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A Review and Reflection of This Year’s Riveting Rocky Performance


A production of The Rocky Horror Picture Show is a fond Halloween tradition at Goucher done year after year. This past October’s production was special, being the first fully live and in-person production of the show at Goucher in two years. 

The show is an adapted theater performance of The Rocky Horror Picture Show (1975), a musical-comedy-horror film. The movie plays on a screen and on the stage below, cast members passionately lip-synch their lines and songs while energetically reenacting the movie’s scenes. 

After arriving at the show on Halloween night, the last showing, I was astounded to see the line was almost out the door. I was even more surprised after entering Merrick Lecture Hall to see the size of the crowd, leaving almost no empty seats fifteen minutes before the show was scheduled to start. The Goucher community was clearly excited to support Rocky’s return. 

The opening act before the Rocky performance began included members of Goucher’s dance program, who did a fantastic job ramping up the energy in the crowd with a flirtatious and enchanting dance number to Beyoncé’s Dance for You

A disclaimer was given at the beginning of the performance regarding transphobic content in the show as well as instances of sexual assault, in order to provide a safe and informed viewing experience for all. Additionally, during said scenes of sexual assault, a cast member circled the stage holding a sign that read, “This is NOT consent.”

The nature of the show typically invites the audience to be loud and interact with cast members, differing from more traditional notions of theater etiquette. Members of the crowd are encouraged to sing along as well as adlib phrases and cheeky remarks about the actions of the story’s characters, bringing a fun, communal aspect to the viewing experience.

The show’s appearance in Merrick lecture hall allowed for a tightly packed, intimate setting, appropriate for the conversational dynamics between cast and audience. However, Covid safety was not a priority. 

With the school’s current mask optional policy, enforcing masking or social distancing in such a small space is mostly out of the Rocky production team’s hands. However, the flyers advertising the show stated that masks are “recommended,” but there was only a small fraction of audience members masked on closing night. 

It’s important that spaces be accessible for all, including disabled and immunocompromised people. Due to varying comfort levels regarding Covid safety and rising cases, designating a section of the seating as socially distanced or mask-mandatory could have helped Covid cautious people feel more welcome and comfortable in the space.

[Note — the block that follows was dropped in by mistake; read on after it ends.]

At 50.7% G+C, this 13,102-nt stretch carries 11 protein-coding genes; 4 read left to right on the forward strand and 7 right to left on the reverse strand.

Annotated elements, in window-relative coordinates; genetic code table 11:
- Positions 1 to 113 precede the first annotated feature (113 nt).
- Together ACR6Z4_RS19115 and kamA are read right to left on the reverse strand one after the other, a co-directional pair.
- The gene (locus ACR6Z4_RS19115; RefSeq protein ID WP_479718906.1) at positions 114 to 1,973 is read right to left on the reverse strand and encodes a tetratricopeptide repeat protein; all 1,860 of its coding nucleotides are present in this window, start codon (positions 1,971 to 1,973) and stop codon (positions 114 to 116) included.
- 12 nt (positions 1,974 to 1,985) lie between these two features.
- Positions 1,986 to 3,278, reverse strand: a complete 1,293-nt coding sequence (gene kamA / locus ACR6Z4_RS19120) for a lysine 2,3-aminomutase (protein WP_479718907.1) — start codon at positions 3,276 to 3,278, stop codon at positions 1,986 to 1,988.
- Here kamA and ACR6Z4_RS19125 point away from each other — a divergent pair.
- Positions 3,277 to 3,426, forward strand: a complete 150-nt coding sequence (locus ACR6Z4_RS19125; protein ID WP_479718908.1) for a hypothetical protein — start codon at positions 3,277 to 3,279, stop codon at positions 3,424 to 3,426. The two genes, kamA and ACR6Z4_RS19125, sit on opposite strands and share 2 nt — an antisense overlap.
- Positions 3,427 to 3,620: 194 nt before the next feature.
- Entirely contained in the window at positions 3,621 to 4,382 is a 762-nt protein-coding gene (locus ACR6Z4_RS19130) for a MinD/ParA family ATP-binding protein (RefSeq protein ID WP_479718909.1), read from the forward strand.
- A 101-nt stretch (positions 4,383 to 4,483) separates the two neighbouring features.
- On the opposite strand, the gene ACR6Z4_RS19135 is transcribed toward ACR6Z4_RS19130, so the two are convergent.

Historically, and despite the film’s content, Rocky is known to be a queer space and part of queer culture wherever it is performed. Despite this, there was a notable cisgender-heterosexual male presence in the crowd, which differed from my experience seeing past Goucher productions of Rocky. This presence changed the interactive and queer atmosphere usually expressed in the shows. Cast member Cam Mackay-Smith said that this cis-het presence put his fellow cast members on edge. 

In past productions there has been a ban list in place containing the names of Goucher students who the Rocky cast and crew deem unfit for viewing due to past alleged actions or behavior. These students were barred from viewing the show. In the past, this list has been essential to the comfort of cast members due to the revealing costumes and sex being a core theme of the show’s narrative.  

Sources within the production say this year there was no list in place due to the decisions of outside officials deeming it unfair. 

“We didn’t find out about it [the revocation of the ban list] until a couple days before the show.” said Mackay-Smith. 

According to Mackay-Smith, late news of the list being pulled was no fault of the directors, who notified the cast the day they learned of this change. He praised the cast for how they pulled together to support one another in light of this news. 

Despite the obstacles, the cast performed confidently, boldly and with heart, providing the Goucher community with a lively return to this treasured Halloween tradition.

The Quindecim is currently investigating the removal of the ban list. Please stay tuned for followup information.

Feature image of “Rocky Horror Picture Show” film cast courtesy of AMC Theaters.

Dom (they/them) is A&E section editor at The Quindecim. They are a senior majoring in Spanish with a minor in Studio Art. Dom is from Lewisburg, Pennsylvania and a graduate of Lewisburg Area High School. They have lived in multiple states, as well as England and Spain for several years. After graduation, Dom aspires to become a tattoo artist. In their free time, Dom enjoys drawing, video games, and hanging out with their dog, Mort.

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